When rock 'n' roll legend Chuck Berry navigated his music career, he didn't rely on agents or record labels; he drove himself to business meetings in his fleet of Cadillacs. Berry has just donated one of them, a red 1973 Eldorado, to the National Museum of African American History and Culture.
In this month's edition of our series The Location, blogger Kim Bender talks about the 16th Street mansion that was once home to a prominent society belle, and how her tragic end took place not far from the steps of her beloved home.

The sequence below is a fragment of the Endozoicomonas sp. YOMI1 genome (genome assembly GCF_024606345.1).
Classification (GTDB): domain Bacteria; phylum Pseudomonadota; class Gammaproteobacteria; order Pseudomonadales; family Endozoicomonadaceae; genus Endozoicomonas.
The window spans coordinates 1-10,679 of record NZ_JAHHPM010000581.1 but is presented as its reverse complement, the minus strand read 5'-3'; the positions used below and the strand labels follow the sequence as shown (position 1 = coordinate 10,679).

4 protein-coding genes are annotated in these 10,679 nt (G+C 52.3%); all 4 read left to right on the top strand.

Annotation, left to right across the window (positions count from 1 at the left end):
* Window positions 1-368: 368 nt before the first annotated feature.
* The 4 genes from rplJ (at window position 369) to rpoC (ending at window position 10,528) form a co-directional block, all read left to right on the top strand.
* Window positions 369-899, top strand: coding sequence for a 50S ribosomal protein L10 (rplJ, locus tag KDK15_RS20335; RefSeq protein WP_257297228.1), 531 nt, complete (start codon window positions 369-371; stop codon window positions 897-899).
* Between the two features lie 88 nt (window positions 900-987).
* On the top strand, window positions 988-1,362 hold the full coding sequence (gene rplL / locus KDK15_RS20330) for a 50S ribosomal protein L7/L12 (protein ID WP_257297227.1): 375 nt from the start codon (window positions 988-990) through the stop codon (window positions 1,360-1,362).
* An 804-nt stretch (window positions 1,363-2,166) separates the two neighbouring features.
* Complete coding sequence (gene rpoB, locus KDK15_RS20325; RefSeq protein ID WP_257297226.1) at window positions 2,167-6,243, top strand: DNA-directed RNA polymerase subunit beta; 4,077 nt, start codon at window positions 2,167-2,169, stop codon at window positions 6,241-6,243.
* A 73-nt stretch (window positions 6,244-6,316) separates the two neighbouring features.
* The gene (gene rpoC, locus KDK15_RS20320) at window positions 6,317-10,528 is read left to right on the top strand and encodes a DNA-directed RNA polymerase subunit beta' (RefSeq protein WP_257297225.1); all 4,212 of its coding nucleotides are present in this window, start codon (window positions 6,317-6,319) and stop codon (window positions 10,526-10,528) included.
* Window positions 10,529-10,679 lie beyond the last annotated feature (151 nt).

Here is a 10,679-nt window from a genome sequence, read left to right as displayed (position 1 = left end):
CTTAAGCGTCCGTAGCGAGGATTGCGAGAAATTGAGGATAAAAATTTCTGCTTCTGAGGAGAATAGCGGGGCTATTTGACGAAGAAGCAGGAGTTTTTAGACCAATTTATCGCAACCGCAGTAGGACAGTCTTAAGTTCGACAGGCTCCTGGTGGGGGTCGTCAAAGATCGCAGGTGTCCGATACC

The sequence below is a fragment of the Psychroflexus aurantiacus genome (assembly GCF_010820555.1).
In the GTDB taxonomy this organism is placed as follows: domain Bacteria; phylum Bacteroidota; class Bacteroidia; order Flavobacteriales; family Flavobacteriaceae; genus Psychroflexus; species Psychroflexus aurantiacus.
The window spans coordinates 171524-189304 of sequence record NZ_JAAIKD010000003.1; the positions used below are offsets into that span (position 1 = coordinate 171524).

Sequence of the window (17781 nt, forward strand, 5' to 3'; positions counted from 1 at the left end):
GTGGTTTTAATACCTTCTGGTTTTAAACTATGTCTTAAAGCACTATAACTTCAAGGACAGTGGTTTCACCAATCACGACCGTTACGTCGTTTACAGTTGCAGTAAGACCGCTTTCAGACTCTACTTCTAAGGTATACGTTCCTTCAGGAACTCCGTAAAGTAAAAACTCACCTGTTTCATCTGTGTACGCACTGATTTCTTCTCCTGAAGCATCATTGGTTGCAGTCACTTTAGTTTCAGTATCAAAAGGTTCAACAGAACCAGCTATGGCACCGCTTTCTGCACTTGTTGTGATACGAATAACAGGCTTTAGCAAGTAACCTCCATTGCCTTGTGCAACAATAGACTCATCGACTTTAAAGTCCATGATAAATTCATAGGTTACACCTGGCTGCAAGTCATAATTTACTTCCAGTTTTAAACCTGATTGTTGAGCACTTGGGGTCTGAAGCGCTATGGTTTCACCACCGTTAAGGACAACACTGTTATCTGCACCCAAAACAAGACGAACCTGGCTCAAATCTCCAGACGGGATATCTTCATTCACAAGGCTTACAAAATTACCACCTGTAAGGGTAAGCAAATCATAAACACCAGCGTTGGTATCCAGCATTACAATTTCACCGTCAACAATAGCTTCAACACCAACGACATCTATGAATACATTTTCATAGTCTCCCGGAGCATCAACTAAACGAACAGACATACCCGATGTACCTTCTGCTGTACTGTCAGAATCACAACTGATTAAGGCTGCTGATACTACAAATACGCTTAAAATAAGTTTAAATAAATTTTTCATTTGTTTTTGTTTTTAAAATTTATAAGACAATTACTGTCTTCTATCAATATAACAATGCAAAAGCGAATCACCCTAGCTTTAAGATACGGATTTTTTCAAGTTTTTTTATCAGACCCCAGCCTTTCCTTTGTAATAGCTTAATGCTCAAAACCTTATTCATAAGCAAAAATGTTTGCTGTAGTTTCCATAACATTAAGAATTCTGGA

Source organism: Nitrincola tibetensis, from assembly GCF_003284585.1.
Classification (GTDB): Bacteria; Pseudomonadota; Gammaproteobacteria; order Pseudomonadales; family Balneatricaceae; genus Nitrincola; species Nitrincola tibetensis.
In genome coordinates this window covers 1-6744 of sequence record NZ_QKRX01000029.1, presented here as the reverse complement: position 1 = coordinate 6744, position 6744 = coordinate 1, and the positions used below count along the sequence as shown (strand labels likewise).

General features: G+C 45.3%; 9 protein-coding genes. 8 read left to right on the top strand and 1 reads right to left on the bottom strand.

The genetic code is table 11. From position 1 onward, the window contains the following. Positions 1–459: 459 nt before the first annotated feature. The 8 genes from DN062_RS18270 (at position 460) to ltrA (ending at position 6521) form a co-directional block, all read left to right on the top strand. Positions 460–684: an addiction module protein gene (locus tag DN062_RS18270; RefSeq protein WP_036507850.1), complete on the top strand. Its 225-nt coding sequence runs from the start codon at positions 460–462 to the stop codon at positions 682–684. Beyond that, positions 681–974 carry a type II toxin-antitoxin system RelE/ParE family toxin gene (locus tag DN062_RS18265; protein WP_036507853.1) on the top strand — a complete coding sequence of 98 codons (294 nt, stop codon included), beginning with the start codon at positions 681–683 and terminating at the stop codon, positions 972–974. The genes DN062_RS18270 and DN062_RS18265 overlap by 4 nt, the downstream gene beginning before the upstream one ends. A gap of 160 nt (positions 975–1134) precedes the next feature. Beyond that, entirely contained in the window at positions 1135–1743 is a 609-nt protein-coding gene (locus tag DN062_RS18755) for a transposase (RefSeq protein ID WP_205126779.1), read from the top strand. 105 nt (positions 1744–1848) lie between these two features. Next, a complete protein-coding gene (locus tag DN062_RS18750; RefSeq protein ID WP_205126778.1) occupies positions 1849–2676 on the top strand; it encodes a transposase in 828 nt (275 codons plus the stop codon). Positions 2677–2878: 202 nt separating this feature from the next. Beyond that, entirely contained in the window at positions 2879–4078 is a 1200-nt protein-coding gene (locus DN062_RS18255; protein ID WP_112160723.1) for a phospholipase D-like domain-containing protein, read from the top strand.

The death of a Florida A&M University drum major is shedding light on a culture of hazing that extends beyond familiar organizations, such as college athletic teams, fraternities and sororities. Host Michel Martin discusses the practice of hazing with Hank Nuwer, the author of several books on the subject. He is also an associate professor of journalism at Franklin College.
During World War II, the U.S. military enlisted Navajo Indians who used their native language to devise a clandestine, unbreakable code. Host Michel Martin speaks to Chester Nez, the last of the original Navajo 'code talkers,' and Judith Schiess Avila, co-author of Nez' autobiography.
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